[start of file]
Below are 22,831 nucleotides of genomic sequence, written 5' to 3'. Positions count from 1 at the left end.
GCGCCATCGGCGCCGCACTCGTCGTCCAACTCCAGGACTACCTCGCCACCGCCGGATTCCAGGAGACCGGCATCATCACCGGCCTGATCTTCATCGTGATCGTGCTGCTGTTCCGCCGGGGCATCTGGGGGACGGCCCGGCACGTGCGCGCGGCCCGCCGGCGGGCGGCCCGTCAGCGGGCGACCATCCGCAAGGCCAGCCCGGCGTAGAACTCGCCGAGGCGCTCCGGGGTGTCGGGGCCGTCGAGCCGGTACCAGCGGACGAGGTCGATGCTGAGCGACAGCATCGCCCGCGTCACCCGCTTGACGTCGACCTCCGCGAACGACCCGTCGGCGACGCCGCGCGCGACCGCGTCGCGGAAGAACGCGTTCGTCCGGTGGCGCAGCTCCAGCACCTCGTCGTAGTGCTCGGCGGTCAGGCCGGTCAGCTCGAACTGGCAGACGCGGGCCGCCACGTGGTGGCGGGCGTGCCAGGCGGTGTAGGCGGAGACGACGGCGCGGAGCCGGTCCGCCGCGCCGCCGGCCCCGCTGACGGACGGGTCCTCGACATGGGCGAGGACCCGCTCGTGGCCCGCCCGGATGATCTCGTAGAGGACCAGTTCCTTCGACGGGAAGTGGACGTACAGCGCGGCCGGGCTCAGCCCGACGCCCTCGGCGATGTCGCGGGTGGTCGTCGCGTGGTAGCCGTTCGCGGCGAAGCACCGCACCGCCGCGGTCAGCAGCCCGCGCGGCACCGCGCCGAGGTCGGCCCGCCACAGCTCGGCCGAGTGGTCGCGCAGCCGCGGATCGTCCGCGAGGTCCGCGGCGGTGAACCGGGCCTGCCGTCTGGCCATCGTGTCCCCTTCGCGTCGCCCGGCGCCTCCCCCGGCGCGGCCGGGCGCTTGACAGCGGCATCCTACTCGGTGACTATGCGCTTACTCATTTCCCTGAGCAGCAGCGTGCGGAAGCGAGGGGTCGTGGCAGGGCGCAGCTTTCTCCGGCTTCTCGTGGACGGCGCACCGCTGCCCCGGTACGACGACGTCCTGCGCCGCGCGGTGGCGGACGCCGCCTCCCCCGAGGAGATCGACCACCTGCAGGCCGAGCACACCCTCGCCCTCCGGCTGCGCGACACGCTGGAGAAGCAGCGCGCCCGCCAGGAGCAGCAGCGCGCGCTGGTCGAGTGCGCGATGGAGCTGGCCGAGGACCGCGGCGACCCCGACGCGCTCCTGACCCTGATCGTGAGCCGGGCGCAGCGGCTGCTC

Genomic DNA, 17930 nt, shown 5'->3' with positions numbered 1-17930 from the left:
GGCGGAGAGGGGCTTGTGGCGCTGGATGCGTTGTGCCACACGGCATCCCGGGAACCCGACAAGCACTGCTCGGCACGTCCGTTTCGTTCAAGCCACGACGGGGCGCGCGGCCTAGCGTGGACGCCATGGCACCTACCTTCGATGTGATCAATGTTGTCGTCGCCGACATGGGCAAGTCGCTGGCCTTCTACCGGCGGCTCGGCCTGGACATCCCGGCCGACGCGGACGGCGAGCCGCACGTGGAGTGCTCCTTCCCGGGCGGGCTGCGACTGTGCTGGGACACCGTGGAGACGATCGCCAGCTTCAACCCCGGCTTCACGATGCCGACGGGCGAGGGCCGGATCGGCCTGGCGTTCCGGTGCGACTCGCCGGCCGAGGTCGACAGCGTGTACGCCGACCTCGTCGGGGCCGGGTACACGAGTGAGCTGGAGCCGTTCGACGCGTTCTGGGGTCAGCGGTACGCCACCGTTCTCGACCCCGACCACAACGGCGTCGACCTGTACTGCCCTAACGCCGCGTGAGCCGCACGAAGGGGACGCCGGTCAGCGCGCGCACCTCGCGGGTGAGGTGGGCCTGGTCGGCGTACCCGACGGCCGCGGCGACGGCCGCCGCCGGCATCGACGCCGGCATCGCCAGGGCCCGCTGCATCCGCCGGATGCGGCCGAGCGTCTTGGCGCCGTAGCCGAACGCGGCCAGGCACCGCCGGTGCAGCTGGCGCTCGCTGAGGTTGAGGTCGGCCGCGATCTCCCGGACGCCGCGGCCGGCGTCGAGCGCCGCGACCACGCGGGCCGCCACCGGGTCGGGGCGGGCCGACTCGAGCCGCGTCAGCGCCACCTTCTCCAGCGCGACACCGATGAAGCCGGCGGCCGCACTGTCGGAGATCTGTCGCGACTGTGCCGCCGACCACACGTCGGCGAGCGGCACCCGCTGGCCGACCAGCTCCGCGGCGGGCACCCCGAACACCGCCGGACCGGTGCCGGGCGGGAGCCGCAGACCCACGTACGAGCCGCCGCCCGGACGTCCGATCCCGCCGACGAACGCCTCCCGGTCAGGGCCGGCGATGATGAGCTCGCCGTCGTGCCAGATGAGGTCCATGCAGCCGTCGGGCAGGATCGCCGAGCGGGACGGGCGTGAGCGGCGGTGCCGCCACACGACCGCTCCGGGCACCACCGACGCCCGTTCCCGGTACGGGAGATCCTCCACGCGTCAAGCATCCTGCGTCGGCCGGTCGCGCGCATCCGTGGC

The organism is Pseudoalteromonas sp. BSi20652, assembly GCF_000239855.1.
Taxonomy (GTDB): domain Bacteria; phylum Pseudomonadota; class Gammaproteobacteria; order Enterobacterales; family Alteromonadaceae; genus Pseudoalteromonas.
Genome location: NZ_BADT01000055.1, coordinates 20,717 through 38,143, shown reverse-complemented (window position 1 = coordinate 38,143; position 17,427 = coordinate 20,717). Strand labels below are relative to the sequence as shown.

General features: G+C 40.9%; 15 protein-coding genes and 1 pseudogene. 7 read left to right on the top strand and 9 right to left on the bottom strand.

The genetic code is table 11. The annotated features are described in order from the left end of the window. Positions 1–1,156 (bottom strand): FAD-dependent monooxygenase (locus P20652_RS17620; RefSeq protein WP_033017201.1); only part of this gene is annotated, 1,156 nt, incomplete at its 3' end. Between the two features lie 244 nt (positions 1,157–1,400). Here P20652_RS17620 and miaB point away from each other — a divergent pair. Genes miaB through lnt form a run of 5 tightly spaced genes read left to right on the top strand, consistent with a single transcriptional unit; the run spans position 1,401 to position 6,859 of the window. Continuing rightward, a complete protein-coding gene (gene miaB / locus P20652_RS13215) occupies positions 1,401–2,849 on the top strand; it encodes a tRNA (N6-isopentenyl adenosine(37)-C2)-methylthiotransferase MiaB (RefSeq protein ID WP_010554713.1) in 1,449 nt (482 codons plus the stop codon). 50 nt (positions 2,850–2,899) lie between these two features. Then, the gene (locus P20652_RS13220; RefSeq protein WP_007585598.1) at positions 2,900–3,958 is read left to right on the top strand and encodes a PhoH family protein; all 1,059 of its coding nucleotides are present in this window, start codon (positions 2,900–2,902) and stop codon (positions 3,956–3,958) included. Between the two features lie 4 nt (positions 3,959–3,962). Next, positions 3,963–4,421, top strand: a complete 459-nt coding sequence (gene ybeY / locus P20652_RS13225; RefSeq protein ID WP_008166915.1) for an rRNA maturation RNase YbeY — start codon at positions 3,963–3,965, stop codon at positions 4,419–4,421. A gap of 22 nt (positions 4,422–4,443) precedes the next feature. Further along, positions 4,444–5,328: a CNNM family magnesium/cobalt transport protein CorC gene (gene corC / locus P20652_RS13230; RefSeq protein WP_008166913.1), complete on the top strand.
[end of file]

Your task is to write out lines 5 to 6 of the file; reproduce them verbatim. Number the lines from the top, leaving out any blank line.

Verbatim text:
The organism is Pseudoalteromonas sp. BSi20652, assembly GCF_000239855.1.
Taxonomy (GTDB): domain Bacteria; phylum Pseudomonadota; class Gammaproteobacteria; order Enterobacterales; family Alteromonadaceae; genus Pseudoalteromonas.